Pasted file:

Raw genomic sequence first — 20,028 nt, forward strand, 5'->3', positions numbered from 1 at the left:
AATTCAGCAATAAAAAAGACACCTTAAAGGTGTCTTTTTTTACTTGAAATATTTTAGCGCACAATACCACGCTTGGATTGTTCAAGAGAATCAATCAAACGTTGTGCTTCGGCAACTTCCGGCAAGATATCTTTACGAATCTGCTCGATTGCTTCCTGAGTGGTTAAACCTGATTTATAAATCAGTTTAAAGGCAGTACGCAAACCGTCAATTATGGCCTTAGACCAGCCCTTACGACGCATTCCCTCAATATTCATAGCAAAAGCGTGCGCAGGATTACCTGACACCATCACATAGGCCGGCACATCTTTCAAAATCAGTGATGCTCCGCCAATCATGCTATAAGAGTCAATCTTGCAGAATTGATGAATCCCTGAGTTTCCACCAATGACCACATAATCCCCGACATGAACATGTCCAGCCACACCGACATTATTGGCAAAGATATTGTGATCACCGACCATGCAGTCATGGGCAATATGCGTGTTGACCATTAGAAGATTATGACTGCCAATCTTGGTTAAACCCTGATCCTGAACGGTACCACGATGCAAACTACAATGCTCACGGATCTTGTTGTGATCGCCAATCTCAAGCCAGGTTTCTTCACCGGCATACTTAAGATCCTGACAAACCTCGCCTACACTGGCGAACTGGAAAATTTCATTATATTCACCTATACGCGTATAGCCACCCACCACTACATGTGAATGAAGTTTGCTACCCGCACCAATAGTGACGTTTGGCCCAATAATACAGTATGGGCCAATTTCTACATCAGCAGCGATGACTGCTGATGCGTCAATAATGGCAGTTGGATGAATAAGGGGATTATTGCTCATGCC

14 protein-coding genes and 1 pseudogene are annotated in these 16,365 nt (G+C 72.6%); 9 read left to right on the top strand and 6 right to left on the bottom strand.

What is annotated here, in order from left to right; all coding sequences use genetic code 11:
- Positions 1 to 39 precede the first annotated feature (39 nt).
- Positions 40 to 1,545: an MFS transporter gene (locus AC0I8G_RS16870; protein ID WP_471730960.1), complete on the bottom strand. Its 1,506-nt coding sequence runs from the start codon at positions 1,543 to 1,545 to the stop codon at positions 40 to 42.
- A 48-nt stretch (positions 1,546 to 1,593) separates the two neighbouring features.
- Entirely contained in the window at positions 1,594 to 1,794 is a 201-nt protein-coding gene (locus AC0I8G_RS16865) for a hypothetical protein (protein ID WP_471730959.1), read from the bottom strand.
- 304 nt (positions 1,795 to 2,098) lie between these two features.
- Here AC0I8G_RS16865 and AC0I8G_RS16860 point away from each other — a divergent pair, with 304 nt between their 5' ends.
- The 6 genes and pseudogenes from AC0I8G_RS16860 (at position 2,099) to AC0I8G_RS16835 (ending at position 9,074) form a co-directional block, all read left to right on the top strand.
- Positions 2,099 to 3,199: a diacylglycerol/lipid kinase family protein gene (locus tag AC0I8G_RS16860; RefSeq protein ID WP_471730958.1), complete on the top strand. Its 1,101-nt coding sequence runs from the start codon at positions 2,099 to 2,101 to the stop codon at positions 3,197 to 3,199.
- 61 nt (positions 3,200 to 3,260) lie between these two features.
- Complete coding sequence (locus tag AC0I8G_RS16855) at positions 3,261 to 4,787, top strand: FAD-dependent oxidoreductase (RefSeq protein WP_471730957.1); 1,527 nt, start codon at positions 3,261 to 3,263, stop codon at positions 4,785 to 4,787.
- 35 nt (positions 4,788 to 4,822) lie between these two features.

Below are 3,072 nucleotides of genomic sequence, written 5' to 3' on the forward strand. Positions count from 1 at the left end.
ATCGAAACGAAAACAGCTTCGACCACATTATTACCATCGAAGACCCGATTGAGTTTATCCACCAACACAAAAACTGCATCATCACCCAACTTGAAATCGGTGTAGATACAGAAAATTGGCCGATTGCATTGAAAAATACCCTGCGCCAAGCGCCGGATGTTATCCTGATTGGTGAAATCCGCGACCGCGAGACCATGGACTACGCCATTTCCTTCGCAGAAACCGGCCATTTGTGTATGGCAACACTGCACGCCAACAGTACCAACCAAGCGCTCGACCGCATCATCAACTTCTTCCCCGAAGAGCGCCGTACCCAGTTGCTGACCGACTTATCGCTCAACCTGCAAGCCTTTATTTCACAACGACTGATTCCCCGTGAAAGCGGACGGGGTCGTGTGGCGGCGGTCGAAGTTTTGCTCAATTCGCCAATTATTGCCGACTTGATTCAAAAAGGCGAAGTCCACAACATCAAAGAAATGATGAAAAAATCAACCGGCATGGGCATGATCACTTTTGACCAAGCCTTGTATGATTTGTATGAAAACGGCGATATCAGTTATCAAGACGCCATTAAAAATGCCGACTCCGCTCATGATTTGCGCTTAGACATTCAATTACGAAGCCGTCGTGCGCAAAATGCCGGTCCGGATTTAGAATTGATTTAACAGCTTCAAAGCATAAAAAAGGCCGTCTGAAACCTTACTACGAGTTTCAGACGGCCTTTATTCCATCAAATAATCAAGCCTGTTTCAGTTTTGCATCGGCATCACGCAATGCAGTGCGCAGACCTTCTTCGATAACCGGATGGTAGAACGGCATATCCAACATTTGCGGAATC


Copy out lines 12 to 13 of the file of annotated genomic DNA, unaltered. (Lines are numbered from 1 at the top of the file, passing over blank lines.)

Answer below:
- Positions 2,099 to 3,199: a diacylglycerol/lipid kinase family protein gene (locus tag AC0I8G_RS16860; RefSeq protein ID WP_471730958.1), complete on the top strand. Its 1,101-nt coding sequence runs from the start codon at positions 2,099 to 2,101 to the stop codon at positions 3,197 to 3,199.
- 61 nt (positions 3,200 to 3,260) lie between these two features.